Charles R. Goulding and Preeti Sulibhavi examine the use of 3D printing in competitive running shoes from Nike.
Nike has always been on the cutting edge of shoe technology. “Just do it” is not something they say lightly. In fact, Nike has been utilizing advanced technologies, like 3D printing, for quite some time now. We have reported previously on Nike’s advanced sneaker technology and how it has impacted the Olympics in previous years.
Nike is not the only shoe/sneaker company jumping on the 3D printing bandwagon. Puma has been using 3D printing in some of its collections of mechanical foam cushioning shoes as well. Crocs has utilized 3D printing to make its footwear even more comfortable and stylish than ever.
The multinational corporation responsible for the design, development and mass production of footwear, apparel, equipment, accessories and services has been transforming the industry with the help of 3D printing.
In 2013, Nike released the Nike Vapor Laser Talon. It is the world’s first-ever soccer cleat fabricated with 3D printing technology. Using selective laser sintering (SLS) to produce the cleat, the shoe weighed a slight 156 grams and was designed to help athletes maintain optimal traction on soccer turf. In 2016, Nike invested in additive manufacturing through a partnership with HP, the developer of Multi Jet Fusion technology. As a result, Nike developed the 3D printed track spike, the Nike Zoom Superfly Flyknit.
In 2017, Nike developed the Nike Zoom Vaporfly Elite, which was worn by Eliud Kipchoge in that year’s Berlin Marathon. With some adjustments and improvements, 2018 saw Kipchoge break records wearing the Nike Flyprint (the modified version of the Vaporfly Elite).
Since then, the developmental shift for Nike has been from 3D printing prototypes to additively manufacturing products.
Like the Vaporfly, the Nike Spikes are digging into the competition – and winning. A recent Wall Street Journal article featured the shoe technology that is revolutionizing marathons globally. Just last month, Dutch runner Sifan Hassan smashed the women’s 10,0000-meter record by 10 seconds. Not long after, Ethiopian runner Letesenbet Gidey broke the 10,000-meter record by 15 seconds wearing the Nike Super Spikes.
The Athlete or the Shoe?
While Vaporfly enthusiasts highlight the beneficial qualities of the shoe, critics raise concerns over the added advantage. Critics in the racing community contend that the shoe is a type of “mechanical doping,” and that the improved running efficiency that comes with the shoe also comes with a high price tag. They argue that running should not be about who has the best technology, but about the endurance of the athlete.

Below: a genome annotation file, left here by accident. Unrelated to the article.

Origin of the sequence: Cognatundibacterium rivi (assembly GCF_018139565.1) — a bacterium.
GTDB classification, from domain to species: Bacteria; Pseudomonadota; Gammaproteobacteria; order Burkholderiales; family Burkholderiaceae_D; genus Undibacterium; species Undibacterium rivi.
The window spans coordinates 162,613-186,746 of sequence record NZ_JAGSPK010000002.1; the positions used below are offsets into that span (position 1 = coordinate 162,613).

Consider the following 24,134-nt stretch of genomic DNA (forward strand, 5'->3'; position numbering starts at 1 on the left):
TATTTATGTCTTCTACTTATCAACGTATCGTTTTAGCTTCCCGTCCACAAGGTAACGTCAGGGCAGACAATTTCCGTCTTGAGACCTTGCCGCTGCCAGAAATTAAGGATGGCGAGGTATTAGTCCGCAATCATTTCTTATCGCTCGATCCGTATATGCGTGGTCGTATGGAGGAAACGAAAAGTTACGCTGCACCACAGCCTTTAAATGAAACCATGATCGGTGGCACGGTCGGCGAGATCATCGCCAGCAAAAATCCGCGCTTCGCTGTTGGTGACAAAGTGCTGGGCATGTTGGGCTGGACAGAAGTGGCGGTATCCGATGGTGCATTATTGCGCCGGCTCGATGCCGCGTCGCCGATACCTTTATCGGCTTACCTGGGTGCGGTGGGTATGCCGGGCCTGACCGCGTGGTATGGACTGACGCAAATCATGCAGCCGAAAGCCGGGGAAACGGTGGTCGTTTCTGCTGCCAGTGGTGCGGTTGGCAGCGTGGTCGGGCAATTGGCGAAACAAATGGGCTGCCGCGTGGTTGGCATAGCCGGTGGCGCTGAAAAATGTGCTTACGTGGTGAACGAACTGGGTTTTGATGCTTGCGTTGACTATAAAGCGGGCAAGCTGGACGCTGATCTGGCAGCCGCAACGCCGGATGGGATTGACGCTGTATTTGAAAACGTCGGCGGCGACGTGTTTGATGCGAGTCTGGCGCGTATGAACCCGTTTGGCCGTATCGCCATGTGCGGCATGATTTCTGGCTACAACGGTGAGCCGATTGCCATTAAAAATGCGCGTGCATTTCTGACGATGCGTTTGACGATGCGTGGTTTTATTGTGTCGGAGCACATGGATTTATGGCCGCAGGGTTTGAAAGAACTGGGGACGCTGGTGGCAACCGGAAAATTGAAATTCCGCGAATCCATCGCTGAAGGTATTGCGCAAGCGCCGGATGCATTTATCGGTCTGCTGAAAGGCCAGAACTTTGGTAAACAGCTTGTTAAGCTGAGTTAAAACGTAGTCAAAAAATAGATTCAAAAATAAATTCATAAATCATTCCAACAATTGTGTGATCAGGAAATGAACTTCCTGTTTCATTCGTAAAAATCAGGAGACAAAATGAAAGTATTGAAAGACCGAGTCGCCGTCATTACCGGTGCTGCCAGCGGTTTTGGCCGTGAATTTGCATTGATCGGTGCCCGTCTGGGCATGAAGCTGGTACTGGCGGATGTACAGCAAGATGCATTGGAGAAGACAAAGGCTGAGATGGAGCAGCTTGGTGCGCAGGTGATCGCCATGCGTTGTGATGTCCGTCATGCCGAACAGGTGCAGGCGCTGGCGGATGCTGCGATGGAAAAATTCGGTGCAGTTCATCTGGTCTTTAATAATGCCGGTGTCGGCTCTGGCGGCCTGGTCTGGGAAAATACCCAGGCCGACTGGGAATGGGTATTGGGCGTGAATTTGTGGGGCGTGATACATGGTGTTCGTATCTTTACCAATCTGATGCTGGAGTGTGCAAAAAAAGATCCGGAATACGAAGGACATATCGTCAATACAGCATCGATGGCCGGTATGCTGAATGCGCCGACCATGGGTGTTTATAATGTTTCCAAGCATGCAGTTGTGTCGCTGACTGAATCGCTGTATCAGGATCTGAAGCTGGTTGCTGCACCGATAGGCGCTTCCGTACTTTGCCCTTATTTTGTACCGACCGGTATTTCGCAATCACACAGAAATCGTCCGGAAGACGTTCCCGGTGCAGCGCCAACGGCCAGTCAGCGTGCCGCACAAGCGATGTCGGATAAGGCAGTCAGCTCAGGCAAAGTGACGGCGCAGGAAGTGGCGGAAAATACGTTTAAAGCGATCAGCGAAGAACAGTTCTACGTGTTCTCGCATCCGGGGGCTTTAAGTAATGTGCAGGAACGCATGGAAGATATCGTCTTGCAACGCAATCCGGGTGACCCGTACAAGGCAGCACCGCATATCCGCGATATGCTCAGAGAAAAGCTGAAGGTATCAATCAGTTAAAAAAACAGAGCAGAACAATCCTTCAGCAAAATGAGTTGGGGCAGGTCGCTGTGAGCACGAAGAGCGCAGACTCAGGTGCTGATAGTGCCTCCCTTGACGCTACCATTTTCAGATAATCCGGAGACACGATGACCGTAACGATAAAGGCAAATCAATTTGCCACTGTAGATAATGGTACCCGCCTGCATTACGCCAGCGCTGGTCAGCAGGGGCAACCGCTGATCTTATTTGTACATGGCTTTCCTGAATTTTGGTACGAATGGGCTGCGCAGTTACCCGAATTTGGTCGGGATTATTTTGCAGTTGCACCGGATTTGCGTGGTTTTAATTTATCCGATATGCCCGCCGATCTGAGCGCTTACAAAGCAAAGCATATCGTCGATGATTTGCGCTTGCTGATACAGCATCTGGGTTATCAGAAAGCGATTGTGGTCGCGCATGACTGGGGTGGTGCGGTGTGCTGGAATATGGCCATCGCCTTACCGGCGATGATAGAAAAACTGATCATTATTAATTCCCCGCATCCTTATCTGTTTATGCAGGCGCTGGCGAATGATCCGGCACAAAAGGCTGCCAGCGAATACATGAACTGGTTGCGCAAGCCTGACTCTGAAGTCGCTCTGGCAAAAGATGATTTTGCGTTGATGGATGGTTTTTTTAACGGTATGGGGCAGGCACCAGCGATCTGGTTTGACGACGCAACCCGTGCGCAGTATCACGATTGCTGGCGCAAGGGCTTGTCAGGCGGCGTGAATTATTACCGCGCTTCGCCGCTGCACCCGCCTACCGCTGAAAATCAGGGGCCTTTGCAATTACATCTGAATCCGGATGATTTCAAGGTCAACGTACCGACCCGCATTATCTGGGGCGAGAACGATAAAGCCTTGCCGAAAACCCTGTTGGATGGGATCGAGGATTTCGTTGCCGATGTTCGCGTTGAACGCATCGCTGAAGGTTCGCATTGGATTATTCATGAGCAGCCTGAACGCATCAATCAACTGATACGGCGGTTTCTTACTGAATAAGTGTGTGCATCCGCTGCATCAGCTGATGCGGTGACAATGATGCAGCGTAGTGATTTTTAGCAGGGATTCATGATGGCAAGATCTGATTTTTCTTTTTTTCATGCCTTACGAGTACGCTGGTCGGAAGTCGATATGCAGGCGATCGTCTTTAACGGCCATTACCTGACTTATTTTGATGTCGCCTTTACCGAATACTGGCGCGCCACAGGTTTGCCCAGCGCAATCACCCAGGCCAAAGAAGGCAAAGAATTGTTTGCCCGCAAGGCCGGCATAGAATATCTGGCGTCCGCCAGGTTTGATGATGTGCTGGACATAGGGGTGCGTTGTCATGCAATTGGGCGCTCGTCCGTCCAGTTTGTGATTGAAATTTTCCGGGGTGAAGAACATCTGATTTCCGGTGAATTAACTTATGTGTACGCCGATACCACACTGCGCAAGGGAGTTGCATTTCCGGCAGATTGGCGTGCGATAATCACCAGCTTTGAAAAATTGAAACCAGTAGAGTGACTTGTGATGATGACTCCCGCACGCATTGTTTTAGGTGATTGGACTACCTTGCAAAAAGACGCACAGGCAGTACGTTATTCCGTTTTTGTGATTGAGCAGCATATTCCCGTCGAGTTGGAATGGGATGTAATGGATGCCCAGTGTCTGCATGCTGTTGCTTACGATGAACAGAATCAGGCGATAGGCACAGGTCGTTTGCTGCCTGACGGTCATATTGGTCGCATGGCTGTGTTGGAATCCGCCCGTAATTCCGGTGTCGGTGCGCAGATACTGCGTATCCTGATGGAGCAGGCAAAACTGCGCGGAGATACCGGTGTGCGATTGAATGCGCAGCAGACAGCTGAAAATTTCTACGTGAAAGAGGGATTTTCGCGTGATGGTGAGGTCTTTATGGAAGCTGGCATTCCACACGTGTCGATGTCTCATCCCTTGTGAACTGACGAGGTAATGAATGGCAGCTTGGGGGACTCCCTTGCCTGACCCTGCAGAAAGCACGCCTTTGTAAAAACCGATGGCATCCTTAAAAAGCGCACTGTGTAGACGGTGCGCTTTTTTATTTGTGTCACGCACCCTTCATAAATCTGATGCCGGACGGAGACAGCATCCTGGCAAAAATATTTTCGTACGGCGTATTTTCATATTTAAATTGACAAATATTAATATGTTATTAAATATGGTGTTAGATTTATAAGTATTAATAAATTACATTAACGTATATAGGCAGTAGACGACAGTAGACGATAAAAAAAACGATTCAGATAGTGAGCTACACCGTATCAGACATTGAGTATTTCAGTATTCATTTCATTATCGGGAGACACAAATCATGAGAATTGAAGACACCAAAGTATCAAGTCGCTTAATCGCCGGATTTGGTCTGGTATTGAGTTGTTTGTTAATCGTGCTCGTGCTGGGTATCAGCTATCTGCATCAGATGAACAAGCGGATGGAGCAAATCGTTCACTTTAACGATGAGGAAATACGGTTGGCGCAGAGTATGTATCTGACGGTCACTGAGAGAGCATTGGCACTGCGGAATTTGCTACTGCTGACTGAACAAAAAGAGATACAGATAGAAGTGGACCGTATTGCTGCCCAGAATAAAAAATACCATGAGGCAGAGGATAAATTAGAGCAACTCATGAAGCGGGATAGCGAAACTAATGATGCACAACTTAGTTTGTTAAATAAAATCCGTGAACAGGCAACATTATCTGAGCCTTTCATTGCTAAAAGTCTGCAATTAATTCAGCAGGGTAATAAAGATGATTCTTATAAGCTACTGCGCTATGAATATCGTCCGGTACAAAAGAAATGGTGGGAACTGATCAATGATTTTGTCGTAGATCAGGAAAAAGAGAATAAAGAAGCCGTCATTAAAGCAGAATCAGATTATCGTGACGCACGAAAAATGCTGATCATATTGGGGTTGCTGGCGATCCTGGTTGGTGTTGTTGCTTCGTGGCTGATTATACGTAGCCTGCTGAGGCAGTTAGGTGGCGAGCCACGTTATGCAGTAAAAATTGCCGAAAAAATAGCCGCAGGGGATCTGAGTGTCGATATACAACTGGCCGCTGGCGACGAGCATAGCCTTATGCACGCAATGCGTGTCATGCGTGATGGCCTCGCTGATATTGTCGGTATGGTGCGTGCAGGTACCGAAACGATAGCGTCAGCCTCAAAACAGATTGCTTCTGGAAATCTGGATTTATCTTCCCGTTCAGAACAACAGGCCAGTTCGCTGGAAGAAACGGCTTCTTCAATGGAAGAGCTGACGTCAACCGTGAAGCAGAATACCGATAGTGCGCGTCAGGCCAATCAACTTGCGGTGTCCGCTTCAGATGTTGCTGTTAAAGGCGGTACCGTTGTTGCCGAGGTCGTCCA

In these innovative, technological times, integrating athletics with technology may be an inevitable outcome that pushes the boundaries of technology as well as those of athletes. This technology may also help to minimize injuries sustained by athletes, which is an added plus.
These shoes are designed for athletes to shatter records and help them win medals. The question becomes is it wrong to push the boundaries of athletes as well as that of technology? The same human endurance argument could have been made generations ago when sneakers were just emerging as a new type of athletic shoe. That argument did not win then and may not now.
The Research & Development Tax Credit
The now permanent Research and Development (R&D) Tax Credit is available for companies developing new or improved products, processes and/or software. Eligible costs include U.S.-based employee wages, cost of supplies consumed in the R&D process, cost of pre-production testing, contract research expenses, and certain costs associated with developing a patent. As of 2016, eligible startup businesses can use the R&D Tax Credit against $250,000 per year in payroll taxes.
3D printing can help boost a company’s R&D Tax Credits. Wages for technical employees creating, testing and revising 3D printed prototypes can be included as a percentage of eligible time spent for the R&D Tax Credit. Similarly, when used as a method of improving a process, time spent integrating 3D printing hardware and software counts as an eligible activity. Lastly, when used for modeling and preproduction, the costs of filaments consumed during the development process may also be recovered.
Whether it is used for creating and testing prototypes or for final production, 3D printing is a great indicator that R&D Credit eligible activities are taking place. Companies implementing this technology at any point should consider taking advantage of R&D Tax Credits.
Race to the Finish
Nike has proven, by example, what 3D printing can do to design and develop innovative products. With the summer Olympics upon us, this is an opportunity for 3D printing to enter the athletic shoe game.